The book’s French author, Stephanie Artarit, once lived on the “bourgeois” Côte d’Azur. “The Athens Riviera has a wilder, more contemporary spirit. It is a lot younger and more authentic. It probably resembles what the French Riviera was in the Sixties, when people gravitated towards St Tropez for its parties and nightlife.”
At that time, the Athens Riviera was just on the brink of discovery. Konstantinos Karamanlis, the prime minister, recognised the area’s potential as a tourism destination: a string of seaside resorts within striking distance of one of the world’s great cultural capitals. Eero Saarinen’s new terminal at Hellinikon airport (so close to the waterfront that it seemed the plane might land in the sea) also promised to make this unspoilt coastline more accessible to international travellers.
Karamanlis greenlit the construction of the Astir Palace on the lush Lemos peninsula in Vouliagmeni. It became the summer playground of playboys and presidents. The Athenian elite would reserve the cabanas sprinkled among the pine groves for the entire summer. King Saud booked a whole floor for his harem. To dodge the paparazzi, Brigitte Bardot sent a head-scarfed lookalike to the beach.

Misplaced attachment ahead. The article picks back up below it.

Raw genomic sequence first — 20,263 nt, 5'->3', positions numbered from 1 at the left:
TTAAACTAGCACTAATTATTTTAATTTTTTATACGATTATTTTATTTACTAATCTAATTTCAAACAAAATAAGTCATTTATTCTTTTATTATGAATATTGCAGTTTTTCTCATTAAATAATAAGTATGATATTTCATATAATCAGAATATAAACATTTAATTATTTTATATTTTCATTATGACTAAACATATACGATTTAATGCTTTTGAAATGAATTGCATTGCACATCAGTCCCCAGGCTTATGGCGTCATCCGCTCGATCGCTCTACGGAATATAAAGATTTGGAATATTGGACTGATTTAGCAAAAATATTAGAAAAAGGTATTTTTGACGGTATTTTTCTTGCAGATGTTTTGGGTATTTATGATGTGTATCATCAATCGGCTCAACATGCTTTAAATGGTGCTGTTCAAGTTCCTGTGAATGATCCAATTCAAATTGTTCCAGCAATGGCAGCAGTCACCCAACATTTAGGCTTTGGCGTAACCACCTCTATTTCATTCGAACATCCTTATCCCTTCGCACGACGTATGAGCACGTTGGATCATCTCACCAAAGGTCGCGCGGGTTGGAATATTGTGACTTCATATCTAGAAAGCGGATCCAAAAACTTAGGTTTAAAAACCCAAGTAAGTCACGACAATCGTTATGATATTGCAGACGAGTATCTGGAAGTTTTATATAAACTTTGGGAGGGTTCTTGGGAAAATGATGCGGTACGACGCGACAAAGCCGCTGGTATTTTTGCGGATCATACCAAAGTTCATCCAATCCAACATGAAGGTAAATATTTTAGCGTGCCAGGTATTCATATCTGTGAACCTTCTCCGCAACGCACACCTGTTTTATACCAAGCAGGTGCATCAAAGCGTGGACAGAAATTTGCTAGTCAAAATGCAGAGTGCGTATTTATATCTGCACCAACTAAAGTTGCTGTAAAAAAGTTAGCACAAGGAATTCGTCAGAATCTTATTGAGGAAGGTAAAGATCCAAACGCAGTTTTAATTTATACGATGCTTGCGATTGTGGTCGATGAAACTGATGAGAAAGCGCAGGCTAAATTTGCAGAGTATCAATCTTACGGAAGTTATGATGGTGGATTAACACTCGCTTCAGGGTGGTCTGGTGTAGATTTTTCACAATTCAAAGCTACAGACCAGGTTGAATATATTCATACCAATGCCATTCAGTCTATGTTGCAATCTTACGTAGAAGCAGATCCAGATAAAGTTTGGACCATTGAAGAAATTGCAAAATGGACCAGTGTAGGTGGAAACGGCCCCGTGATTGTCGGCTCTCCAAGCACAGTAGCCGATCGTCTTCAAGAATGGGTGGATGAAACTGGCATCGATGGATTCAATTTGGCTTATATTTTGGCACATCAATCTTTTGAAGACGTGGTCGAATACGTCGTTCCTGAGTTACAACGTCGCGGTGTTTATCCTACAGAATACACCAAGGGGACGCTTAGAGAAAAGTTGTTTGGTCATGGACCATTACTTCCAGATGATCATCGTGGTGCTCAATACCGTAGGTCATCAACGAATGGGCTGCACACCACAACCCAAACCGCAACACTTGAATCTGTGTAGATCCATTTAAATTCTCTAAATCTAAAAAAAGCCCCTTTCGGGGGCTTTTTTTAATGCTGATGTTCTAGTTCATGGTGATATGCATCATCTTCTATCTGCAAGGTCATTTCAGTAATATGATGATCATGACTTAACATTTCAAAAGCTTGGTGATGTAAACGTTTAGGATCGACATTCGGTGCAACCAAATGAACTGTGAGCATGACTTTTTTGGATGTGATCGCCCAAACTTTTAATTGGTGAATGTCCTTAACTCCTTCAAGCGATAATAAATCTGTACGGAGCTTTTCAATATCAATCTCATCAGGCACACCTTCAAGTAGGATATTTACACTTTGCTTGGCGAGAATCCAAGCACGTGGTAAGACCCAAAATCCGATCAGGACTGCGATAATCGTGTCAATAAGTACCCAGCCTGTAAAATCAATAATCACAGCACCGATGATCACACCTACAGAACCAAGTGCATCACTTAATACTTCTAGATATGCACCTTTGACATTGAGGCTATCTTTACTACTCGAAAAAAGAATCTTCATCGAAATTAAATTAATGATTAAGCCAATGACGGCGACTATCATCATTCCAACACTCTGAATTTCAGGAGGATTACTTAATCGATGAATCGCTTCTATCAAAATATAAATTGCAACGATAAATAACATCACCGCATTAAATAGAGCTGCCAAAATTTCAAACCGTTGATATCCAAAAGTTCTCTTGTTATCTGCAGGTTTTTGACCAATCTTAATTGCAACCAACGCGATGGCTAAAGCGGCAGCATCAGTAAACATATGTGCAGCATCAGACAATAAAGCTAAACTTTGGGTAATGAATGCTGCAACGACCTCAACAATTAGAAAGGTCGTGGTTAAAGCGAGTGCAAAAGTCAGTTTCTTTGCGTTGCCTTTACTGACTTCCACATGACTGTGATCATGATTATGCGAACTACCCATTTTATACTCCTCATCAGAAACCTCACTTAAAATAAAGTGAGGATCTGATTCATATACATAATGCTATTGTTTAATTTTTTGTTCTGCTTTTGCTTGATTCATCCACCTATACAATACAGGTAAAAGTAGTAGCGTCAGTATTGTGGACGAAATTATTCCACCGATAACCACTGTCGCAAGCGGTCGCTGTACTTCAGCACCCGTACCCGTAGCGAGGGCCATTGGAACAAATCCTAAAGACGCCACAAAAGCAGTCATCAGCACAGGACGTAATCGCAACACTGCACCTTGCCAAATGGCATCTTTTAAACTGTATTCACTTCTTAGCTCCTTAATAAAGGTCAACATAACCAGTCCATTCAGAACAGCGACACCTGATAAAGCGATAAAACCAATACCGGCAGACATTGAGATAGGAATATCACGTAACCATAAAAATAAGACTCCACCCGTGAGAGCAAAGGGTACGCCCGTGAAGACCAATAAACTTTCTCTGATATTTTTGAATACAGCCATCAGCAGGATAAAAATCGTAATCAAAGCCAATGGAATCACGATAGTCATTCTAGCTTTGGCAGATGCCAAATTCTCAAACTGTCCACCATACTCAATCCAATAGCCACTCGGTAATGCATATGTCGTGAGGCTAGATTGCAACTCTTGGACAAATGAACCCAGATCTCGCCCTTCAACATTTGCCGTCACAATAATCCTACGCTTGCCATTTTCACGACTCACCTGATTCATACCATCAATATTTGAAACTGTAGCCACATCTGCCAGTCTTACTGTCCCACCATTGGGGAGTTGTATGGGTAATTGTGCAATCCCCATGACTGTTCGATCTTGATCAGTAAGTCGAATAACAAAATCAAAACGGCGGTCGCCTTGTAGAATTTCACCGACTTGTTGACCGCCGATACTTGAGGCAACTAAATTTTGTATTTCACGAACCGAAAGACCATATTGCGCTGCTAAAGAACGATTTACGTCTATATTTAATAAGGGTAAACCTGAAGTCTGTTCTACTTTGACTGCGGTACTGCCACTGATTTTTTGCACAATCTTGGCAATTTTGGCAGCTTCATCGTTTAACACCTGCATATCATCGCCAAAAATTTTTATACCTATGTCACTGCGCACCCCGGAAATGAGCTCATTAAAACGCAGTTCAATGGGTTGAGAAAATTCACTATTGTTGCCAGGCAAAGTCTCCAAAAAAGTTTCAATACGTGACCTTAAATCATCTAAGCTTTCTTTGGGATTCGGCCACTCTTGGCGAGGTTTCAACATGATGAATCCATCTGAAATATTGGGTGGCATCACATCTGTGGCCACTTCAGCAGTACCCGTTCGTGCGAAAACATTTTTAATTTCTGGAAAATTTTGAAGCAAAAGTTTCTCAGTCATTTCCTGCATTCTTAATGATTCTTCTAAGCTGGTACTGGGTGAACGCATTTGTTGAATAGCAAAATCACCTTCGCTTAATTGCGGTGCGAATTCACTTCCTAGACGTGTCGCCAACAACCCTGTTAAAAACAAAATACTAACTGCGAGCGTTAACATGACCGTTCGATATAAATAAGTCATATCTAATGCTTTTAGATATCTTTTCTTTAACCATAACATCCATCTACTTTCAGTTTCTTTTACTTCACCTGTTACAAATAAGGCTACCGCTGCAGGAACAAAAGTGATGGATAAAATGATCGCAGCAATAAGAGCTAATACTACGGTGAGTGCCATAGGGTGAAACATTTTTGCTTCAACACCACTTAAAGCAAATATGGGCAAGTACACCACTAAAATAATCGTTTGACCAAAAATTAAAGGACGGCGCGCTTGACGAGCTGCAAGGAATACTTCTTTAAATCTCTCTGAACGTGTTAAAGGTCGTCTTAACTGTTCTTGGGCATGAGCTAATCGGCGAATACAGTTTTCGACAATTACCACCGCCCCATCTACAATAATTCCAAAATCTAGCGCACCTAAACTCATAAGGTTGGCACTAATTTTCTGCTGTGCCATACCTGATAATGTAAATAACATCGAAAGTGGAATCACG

“Everyone who stayed there was an internationally renowned figure. Onassis was probably the poorest of the lot,” recalls Grigoris Kasidokostas, a dashing local who ran Astir’s waterskiing school. In the summer of 1969, Kasidokostas fell in love with one of his students. Marianna happened to be the teenage daughter of Yiannis Latsis, one of Greece’s richest tycoons. As the (probably apocryphal) story goes, Latsis had a meeting with his advisers who said: “We have two choices – either we kill him or make him mayor.”
Kasidokostas served as mayor of Vouliagmeni for over 25 years. “His first priority was to stop excessive construction. That’s why Vouliagmeni has no bouzoukia [nightclubs], less buildings, more green spaces,” says Theo Agiostratitis, the managing director of the Margi Hotel, a laid-back favourite of the jet-set set since 1960. The hotel was founded by Theo’s grandfather, who discovered the area on a field trip as a medical student in the Forties. Back then, people would brave the dirt road to take the healing waters of Vouliagmeni lake, which is still a popular year-round swimming hole.